“One of the things we used to worry about with Jordan was his concentration but that’s improved, you can see that from his save right at the death. He hadn’t really been tested all night and then pulled off that top drawer save.
“I’m buzzing for him and dropped him a text after the game just saying how well he’d done and telling him he was the man! I’m sure he’s had quite a few along the same sort of lines!”
Henderson and Pickford were both on the books at Sunderland from a young age but even in their early days McNamee reckons they looked destined for great things.
One thing that sets them apart from other players is their work ethic and focus according to the Pools coach and that’s why he’s so proud to see them prospering in England colours.
“They were both in the Academy from about eight-years-old.
“Pickford always showed fantastic potential even from a very young age. He went through the stages of being a bit hard to handle, which all young players do, but he got through what I called his ‘puppy fat years’ and when he got to scholarship age he was flying.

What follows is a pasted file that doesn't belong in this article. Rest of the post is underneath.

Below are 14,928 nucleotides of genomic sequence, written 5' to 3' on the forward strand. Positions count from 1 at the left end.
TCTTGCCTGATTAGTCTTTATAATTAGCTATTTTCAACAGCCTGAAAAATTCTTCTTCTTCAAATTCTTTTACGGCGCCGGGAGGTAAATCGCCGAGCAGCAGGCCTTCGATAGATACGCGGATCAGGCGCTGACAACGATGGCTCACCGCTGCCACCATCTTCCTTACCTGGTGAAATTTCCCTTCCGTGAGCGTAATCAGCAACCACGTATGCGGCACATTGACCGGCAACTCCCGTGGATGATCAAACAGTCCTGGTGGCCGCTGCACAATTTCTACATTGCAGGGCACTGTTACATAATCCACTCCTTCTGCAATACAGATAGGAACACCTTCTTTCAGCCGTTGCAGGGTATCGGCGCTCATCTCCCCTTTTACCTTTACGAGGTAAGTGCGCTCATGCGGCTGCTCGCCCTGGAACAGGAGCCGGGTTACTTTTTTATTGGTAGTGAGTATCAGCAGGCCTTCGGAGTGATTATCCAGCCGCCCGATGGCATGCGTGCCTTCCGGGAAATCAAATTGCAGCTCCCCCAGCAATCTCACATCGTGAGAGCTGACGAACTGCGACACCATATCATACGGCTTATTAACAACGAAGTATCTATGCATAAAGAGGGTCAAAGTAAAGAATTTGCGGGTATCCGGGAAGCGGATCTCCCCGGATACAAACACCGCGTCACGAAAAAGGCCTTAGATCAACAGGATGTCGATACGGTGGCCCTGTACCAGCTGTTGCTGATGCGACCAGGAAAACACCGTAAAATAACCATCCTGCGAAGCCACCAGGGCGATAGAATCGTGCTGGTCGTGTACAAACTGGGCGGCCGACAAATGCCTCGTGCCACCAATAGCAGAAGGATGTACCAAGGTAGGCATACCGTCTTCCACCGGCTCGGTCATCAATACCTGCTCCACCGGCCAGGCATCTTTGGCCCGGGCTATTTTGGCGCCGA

"He isn’t the biggest but his agility and the way he gets around his goal is brilliant and his feet are unbelievable. The way England want to play he has to be their goalkeeper because he’s so confident playing out and his touch is so secure.
“He’s naturally left-sided but I can remember loads of occasions when he was in the Under-23s and I would see him out on the training pitch on his own working on his right foot. He knew his right wasn’t as good so he worked and worked to make it better.
“I listen to people on the radio and television and I think they forget that for a goalkeeper he’s still so very young – I think I might be right in saying that he’s actually the youngest keeper at the World Cup. There so much more to come from him, he’s still got development in him.
“He likes a laugh and a joke and at times you had to control that but he’ll no doubt be very popular in the group as he always was at Sunderland.